Club America OC

Discussion in 'SoCalScene' started by Snchz13, Apr 10, 2019.

  1. Snchz13

    Snchz13 Bronze

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    The official Club America Academy now Nido Aguila is looking for players.
    Boys and Girls 2010 and older. We practice in Santa Ana. Very nice turf field at Centennial Regional Park.

    We have qualified licensed coaches who coach club soccer or have coached club soccer.

    We do not charge what “clubs” charge though. This space is for player development.

    Contact us for more info:
    Sanchez613@att.net
    (714) 878-9986
     
  2. mlx

    mlx Bronze

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    Is it related to the actual Club America (Liga MX) ?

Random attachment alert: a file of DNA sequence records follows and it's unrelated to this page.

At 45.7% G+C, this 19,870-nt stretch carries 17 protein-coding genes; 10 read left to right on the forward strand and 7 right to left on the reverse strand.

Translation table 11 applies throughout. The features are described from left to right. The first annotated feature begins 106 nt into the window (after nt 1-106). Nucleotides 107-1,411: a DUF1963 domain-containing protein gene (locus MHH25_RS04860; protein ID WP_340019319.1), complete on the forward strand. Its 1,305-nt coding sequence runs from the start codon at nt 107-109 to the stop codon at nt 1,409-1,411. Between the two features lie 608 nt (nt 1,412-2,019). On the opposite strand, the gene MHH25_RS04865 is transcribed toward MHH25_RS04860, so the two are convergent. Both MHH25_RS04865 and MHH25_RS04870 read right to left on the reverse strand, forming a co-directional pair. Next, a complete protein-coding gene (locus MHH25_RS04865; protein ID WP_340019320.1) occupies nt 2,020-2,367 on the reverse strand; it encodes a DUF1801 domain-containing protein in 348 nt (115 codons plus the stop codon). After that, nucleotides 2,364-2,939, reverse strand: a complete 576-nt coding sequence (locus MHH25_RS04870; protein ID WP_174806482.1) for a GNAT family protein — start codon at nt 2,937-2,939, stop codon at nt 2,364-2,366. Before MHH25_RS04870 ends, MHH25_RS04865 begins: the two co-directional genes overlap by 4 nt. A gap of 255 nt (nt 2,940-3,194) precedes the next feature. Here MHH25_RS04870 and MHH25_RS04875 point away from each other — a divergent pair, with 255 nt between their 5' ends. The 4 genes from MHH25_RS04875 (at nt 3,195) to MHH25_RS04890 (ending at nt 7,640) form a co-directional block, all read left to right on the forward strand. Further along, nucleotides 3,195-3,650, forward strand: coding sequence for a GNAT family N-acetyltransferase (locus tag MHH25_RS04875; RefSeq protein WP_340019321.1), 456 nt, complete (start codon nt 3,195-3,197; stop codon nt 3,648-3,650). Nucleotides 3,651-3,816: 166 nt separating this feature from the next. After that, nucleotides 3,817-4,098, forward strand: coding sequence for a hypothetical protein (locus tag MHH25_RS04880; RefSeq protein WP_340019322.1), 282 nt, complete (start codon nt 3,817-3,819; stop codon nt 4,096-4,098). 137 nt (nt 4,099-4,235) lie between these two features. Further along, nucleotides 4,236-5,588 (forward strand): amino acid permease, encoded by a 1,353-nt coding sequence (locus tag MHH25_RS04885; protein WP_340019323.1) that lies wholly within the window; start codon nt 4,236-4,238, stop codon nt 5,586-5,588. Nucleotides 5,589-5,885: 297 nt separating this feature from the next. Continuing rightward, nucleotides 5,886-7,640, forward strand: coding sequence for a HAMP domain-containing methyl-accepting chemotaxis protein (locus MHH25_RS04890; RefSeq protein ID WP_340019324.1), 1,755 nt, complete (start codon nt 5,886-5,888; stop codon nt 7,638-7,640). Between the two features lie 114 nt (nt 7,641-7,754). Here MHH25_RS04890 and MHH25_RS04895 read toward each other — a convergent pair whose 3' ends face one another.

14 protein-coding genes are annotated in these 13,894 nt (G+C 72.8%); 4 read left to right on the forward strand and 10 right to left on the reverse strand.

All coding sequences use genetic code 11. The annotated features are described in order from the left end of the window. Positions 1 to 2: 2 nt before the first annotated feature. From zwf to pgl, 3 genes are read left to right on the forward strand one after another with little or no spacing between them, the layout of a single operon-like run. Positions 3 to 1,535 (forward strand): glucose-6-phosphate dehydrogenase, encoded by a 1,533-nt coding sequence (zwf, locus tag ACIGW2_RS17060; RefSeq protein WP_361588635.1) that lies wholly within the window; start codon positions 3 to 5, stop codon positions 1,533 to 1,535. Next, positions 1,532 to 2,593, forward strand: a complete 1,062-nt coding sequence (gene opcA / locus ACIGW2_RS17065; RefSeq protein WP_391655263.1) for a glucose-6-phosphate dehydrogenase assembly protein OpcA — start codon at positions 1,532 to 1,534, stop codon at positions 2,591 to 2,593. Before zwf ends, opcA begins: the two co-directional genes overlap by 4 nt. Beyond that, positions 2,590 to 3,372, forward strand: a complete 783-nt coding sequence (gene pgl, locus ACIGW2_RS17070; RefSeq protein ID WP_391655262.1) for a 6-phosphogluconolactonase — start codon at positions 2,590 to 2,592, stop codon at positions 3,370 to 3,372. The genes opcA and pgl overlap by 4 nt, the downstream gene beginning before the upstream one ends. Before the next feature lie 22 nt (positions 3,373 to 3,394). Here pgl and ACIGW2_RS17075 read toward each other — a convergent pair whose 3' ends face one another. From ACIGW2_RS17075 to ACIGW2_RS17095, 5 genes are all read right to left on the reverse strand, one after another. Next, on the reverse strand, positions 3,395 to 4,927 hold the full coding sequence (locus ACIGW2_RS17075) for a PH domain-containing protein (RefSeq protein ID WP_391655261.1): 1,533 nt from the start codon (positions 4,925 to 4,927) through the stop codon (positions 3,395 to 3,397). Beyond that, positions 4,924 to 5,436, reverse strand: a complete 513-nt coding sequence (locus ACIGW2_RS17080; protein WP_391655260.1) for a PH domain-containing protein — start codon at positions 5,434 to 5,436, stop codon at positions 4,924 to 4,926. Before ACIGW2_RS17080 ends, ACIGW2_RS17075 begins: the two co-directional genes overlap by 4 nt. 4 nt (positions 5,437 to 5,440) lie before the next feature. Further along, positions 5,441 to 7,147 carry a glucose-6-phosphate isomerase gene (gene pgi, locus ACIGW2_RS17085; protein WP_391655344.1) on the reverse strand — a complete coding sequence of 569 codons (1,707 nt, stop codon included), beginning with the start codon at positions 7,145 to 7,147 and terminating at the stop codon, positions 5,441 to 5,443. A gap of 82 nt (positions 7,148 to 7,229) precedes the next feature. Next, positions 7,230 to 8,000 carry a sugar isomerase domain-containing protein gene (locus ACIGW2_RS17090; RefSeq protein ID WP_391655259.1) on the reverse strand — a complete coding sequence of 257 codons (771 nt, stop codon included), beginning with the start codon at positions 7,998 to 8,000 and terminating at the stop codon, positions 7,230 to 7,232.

3. Snchz13

    Snchz13 Bronze

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    Yes, it’s an official “school”. There’s 3 in Southern CA. El Monte, Hesperia and now Orange County.
     
  4. Kg9-11

    Kg9-11 Bronze

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    Do you have a website ? Alot of test seem to be popping up cleaing affilitation.
     
  5. Not_that_Serious

    Not_that_Serious Silver

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    Many of the MX clubs with “affiliation” seem to lack websites. Should be a big priority - if you want to look professional. I would have expected professional clubs who lend out their brand/logo to keep track of things like that
     
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  6. focomoso

    focomoso Silver